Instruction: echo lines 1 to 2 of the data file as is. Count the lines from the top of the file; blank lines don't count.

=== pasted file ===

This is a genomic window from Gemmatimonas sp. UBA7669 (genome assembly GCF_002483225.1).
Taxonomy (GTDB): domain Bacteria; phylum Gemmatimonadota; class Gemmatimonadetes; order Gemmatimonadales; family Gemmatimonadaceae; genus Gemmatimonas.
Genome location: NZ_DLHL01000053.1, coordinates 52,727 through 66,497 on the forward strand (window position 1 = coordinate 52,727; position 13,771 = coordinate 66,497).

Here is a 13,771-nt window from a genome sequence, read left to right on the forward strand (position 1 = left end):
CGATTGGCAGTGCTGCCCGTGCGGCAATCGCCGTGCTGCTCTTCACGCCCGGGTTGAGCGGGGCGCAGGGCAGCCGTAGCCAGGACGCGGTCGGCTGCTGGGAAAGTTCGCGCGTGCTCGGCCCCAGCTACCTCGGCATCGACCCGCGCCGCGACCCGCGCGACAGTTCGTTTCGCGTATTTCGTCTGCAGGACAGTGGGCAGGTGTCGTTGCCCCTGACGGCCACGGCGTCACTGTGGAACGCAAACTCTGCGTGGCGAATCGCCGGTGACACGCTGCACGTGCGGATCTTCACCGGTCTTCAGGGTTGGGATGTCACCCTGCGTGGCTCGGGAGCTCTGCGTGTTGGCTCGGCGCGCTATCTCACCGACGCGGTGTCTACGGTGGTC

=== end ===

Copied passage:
This is a genomic window from Gemmatimonas sp. UBA7669 (genome assembly GCF_002483225.1).
Taxonomy (GTDB): domain Bacteria; phylum Gemmatimonadota; class Gemmatimonadetes; order Gemmatimonadales; family Gemmatimonadaceae; genus Gemmatimonas.